7 Examples of Irony in Literature

Definition of Irony

Irony is a literary device that plays on difference between appearance and reality for rhetorical effect. It involves a disconnect or contradiction between what is stated versus what is truly meant or expected. The contrast between literal and intended meaning generates layered insights, social commentary and even humor.

Types of Irony

Verbal Irony

When someone says the opposite of what they actually mean, it is called verbal irony. For example, if someone did something really stupid, you might say “Wow, that was so smart”, however you actually mean it was dumb. Another example of verbal irony is, “Thanks a lot for your help” said to someone unhelpful is an example of verbal irony.

Situational Irony

This is when what actually happens is different or even opposite from what you would expect to happen. For example, a fire station burning down would be situational irony.

Dramatic Irony

When a character’s words or actions take on significance that the character is unaware of but the audience understands. For example, In Shakespeare’s Othello, Iago’s asides to the audience create dramatic irony as we realize his true malicious motives.

Common Examples of Irony


  • Saying “I’m fine” while visibly distraught
  • “No homework tonight! Yay!” Said without enthusiasm
  • An understatement like “It’s just a scratch” while bleeding profusely


  • A traffic cop getting a parking ticket
  • Holding an event to raise awareness but hardly anyone attends
  • Buying an expensive vitamin supplement then getting sick
  • Constructing an elaborate security system that gets disabled


  • In Jane Eyre, the audience realizes Mr. Rochester is already married while Jane remains ignorant
  • In Hamlet, the audience understands Hamlet has gone “mad” strategically while other characters interpret his behavior literally

Function of Irony in Writing

Authors employ irony for numerous purposes:

  • To create suspense by hinting at outcomes unknown to characters
  • Prompt re-evaluations of assumptions by subverting expectations
  • Inject humor through sarcasm and understatement
  • To achieve depth through implied layered meanings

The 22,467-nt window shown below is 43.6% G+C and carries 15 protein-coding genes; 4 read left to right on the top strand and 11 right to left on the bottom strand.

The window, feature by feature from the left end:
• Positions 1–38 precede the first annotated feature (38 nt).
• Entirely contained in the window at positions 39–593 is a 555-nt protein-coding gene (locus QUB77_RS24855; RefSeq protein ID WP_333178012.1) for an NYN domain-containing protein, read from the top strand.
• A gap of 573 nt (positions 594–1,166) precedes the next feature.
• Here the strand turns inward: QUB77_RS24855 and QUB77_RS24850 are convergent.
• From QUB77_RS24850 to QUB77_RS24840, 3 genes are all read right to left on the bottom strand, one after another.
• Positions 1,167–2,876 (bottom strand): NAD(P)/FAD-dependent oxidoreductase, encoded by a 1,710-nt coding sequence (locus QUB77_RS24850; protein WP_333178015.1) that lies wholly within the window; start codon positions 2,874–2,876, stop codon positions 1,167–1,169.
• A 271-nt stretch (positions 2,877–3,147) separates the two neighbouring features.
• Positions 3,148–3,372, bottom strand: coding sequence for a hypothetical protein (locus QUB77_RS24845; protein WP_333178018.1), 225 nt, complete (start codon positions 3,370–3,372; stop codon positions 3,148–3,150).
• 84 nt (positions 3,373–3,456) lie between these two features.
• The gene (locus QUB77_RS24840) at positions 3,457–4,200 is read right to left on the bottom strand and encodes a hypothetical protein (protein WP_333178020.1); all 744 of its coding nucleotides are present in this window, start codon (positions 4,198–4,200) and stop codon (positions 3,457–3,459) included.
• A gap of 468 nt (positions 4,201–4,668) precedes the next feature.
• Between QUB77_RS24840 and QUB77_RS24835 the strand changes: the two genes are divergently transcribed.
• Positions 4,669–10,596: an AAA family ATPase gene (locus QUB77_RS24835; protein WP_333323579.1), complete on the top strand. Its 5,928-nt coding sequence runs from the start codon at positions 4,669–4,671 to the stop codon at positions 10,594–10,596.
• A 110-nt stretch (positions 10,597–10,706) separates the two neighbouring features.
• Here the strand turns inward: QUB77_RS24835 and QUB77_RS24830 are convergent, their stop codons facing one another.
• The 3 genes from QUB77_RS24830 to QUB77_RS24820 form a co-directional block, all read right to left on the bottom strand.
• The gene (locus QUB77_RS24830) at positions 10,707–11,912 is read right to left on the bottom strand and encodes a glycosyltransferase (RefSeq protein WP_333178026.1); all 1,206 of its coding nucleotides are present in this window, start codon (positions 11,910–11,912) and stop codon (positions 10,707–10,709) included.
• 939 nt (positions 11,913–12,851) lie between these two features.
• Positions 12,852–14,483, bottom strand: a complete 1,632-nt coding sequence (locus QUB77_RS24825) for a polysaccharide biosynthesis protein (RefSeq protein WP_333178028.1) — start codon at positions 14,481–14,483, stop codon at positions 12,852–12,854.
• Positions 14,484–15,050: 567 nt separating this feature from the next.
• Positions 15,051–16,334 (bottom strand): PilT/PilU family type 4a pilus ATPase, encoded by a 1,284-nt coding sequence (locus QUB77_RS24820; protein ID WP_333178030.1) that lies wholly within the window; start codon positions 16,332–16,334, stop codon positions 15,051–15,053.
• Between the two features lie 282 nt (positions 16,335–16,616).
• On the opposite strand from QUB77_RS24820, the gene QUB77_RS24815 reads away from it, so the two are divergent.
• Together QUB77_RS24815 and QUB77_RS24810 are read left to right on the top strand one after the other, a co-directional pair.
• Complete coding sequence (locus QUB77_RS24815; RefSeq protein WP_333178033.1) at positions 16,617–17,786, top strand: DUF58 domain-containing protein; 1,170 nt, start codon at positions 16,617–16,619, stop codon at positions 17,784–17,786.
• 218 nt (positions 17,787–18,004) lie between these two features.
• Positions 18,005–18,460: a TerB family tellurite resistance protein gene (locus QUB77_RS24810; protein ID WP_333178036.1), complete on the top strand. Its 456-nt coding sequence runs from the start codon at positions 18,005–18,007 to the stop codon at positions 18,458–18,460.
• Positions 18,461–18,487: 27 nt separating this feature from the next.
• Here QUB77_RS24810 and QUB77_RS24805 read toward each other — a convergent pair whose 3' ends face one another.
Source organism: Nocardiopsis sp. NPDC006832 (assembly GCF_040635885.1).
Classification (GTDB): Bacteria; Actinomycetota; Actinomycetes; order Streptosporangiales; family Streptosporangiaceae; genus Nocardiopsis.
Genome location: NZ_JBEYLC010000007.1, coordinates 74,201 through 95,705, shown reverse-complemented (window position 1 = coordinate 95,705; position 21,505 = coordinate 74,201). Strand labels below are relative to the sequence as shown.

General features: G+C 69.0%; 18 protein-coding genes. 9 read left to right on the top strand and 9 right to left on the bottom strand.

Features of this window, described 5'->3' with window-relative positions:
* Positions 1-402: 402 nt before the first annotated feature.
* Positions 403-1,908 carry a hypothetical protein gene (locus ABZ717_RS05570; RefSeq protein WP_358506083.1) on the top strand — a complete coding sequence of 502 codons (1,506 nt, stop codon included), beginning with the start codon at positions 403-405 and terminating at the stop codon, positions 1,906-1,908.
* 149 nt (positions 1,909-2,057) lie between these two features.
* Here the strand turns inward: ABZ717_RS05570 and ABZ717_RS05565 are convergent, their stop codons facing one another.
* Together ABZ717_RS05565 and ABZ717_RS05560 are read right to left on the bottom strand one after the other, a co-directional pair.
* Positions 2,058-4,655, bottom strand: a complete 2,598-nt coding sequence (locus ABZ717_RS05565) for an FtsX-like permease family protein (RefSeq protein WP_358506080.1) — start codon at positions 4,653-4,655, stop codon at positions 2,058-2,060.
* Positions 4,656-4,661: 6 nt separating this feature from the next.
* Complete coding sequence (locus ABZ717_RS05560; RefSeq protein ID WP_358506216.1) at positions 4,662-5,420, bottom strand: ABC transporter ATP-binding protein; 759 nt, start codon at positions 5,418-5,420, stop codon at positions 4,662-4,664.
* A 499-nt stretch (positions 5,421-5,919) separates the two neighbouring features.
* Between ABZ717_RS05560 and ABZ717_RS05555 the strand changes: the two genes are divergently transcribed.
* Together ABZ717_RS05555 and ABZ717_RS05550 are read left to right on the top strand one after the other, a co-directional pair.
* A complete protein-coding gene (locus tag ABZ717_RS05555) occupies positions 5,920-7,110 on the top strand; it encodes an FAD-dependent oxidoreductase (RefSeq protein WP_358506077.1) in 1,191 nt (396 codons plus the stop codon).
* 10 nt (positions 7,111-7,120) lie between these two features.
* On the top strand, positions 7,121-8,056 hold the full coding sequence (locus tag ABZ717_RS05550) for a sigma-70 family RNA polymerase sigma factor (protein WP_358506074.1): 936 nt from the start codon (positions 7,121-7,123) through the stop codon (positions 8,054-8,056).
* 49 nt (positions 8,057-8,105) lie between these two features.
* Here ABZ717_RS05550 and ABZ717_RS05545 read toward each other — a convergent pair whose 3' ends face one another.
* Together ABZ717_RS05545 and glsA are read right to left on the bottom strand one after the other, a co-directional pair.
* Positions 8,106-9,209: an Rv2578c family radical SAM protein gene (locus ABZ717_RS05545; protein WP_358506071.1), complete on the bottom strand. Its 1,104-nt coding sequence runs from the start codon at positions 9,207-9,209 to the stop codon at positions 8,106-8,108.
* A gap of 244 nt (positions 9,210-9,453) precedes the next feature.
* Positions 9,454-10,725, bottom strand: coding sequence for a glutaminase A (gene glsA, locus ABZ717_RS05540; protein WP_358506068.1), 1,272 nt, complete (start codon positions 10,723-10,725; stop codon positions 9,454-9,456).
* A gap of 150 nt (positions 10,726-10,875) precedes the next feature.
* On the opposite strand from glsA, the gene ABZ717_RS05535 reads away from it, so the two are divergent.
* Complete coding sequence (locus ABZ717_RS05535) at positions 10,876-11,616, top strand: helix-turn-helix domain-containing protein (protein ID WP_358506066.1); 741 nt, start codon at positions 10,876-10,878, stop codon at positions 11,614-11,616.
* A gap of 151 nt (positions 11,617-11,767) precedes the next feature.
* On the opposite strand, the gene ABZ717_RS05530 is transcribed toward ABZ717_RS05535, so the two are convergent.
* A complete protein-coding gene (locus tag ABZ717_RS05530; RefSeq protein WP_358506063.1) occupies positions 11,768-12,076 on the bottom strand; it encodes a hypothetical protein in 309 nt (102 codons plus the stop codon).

• To critique subjects through exaggerated distortion
  • Engage critical thinking by generating alternative perspectives

Common Examples of Irony

  • “This is the last diet I’ll ever go on” (while starting another)
  • A fire truck arriving at an emergency then catching fire itself
  • In The Story of an Hour, Mrs. Mallard feeling liberation as she inwardly rejoices at news of her husband’s death before he suddenly returns.

Examples of Irony in Literature


“The Rime of the Ancient Mariner” by S. T. Coleridge

“Water, water, everywhere,
And all the boards did shrink;
Water, water, everywhere,
Nor any drop to drink.”

The above stanza is the example of situational irony. The sailors are stranded in the middle of the ocean, surrounded by vast amounts of water, yet they are suffering terribly from thirst with “nor any drop to drink.” This stark contrast between the abundance of water and their inability to drink any of it exemplifies situational irony.


“The Importance of Being Earnest” by Oscar Wilde

“Gwendolen: In fact, you must be the very person who ate as many as eight of the muffins that dreadful evening when I was taken ill and confined to my room. Cecily: I didn’t think it polite to mention it.”

Gwendolen accuses Cecily of eating eight muffins during a particular evening when she, Gwendolen, became ill and had to stay in bed. However, Gwendolen never expressly confirmed that Cecily did indeed eat eight muffins. In fact, she might be suggesting that Cecily enjoyed several muffins without specifying an exact number. The use of emphasis with “in fact,” and “dreadful evening” adds a touch of seriousness while the accusation itself is lighthearted and not necessarily true. The response of Cecily i.e. “I didn’t think it polite to mention it” adds to the irony that she in fact did eat at least some muffins that evening but did not want to draw attention to herself or show any boasting displays as she thought it impolite. Here, the use of irony through these sentences presents a contrast between what is truly happening and the surface meanings of the speeches. It also brings about a comic potential as it pokes fun at mannerly society norms.


“Catch-22” by Joseph Heller